The story is well known.  After three months the mother made a little basket of papyrus, and plastered it with bitumen and pitch to make it water-proof, and set in in the shallow reedy part of the Nile river where the princess would come to wash.  She set her daughter Miriam as the onlooker, ready to offer practical assistance of a Hebrew 'wet nurse', the baby's own loving mother, when the princess also saw that he was a fine baby, and decided to keep him.  This decision saved the life of that baby boy.


When the birth of a child is welcomed by a mother who sees that this is "a goodly child", and that mother does all in her power to protect and nurture the child, even in the most adverse circumstances, there is hope for the future.  It was no miracle that the mother of the child saw that he was "a goodly child", and defied the government of the day in the most strategic way in looking after him.  The miracle was that the princess shared in the vision of "a goodly child".  She knew exactly what the mother intended, and she agreed with the mother's plan to save that child's life.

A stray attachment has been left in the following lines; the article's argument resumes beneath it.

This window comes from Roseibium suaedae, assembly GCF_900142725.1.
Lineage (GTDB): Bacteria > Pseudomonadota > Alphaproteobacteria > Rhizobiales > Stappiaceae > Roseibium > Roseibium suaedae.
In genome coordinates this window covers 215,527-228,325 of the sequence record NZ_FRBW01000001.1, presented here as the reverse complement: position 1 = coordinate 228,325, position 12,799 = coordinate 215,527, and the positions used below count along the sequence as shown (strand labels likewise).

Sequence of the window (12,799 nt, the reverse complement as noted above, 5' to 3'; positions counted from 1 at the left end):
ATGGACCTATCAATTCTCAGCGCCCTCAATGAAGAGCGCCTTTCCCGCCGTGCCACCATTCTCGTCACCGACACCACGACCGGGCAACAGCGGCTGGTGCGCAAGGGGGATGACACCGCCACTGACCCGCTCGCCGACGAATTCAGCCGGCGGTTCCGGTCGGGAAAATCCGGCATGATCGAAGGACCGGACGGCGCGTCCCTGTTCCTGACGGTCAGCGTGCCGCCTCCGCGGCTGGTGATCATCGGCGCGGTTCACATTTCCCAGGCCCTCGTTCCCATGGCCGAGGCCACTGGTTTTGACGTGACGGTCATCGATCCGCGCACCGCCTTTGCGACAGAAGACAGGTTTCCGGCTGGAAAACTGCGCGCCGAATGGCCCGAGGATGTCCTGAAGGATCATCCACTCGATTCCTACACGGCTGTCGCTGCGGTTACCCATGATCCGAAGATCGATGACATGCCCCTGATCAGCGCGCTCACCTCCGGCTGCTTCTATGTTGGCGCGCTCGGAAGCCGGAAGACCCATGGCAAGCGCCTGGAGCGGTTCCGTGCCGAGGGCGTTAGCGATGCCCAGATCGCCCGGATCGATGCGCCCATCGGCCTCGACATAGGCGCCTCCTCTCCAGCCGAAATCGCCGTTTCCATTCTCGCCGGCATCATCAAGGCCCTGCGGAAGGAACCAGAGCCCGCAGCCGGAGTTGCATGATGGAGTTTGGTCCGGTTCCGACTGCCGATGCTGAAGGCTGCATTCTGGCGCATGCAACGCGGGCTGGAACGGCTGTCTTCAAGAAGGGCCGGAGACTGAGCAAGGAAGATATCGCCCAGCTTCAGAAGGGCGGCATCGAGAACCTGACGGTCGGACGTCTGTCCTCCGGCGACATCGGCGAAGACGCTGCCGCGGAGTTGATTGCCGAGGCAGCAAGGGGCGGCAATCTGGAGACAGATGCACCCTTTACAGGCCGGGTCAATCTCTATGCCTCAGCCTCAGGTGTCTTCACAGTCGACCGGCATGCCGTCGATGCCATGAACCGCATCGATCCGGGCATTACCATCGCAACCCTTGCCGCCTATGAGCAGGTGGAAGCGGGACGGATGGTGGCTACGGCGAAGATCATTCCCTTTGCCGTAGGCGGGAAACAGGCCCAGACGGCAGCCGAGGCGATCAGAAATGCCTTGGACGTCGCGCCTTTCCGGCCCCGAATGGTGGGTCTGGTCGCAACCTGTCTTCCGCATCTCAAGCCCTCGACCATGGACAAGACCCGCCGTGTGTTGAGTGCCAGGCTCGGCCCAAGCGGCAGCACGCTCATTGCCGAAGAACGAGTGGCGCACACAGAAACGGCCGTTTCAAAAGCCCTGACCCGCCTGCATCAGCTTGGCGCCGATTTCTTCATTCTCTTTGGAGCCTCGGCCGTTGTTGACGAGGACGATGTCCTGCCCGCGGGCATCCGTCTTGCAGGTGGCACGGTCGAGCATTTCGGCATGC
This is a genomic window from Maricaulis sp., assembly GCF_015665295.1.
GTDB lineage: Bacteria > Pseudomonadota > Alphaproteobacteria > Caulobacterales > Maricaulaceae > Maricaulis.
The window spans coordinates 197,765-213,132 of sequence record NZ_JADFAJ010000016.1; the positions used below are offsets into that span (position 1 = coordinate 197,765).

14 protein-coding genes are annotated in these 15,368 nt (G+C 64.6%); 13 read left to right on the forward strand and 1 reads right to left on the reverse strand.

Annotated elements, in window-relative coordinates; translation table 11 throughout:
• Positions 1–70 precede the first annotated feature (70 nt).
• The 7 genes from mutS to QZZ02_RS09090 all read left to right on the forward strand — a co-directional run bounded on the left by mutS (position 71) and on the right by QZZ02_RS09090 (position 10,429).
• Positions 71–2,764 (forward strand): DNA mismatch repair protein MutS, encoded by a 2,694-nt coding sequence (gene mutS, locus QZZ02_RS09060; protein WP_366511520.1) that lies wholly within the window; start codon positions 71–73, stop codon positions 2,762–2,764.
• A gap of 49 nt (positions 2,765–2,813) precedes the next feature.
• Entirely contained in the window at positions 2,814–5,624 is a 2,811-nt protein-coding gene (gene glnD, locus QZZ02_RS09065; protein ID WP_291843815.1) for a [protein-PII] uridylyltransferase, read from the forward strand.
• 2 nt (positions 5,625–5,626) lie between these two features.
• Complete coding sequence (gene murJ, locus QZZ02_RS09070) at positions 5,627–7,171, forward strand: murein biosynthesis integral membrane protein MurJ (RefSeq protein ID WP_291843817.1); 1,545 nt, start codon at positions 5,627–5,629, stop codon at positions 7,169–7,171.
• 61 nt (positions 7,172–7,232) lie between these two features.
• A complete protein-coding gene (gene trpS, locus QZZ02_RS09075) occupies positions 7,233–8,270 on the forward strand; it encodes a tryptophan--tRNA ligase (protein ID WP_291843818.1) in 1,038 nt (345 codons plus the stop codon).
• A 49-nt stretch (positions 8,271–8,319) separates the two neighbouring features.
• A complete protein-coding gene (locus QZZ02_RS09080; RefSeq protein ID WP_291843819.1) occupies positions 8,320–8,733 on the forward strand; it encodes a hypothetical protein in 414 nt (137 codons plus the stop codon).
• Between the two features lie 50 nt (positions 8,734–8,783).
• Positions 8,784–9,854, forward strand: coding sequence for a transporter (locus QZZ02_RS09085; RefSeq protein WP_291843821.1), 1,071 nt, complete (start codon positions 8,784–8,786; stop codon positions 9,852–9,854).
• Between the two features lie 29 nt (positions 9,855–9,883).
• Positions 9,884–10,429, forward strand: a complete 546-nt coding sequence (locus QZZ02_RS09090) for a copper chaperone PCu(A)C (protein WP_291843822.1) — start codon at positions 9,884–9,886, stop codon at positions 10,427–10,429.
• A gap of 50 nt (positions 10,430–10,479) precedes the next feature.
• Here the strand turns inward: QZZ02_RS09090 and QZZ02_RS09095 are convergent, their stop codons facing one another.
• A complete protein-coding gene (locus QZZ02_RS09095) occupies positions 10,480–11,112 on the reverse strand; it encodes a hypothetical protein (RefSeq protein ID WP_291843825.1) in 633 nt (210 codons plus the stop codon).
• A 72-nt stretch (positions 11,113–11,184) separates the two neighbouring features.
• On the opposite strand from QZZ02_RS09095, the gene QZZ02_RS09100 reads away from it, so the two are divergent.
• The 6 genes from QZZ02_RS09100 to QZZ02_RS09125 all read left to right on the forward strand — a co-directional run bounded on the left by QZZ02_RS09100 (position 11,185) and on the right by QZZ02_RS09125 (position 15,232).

When a child is born there is a flooding of the love hormone, oxytocin, throughout the mother's body, in a way that she can only experience at such a time.  This outpouring continues with each touch, look, and suckle from the infant.  It is right for a mother to look at her child and see "a goodly child".  It is right and normal for a mother to use every strategy at her disposal to ensure the safety and nurture of that child, while maintaining the closeness of the exclusive mothering bond during the infant's first years.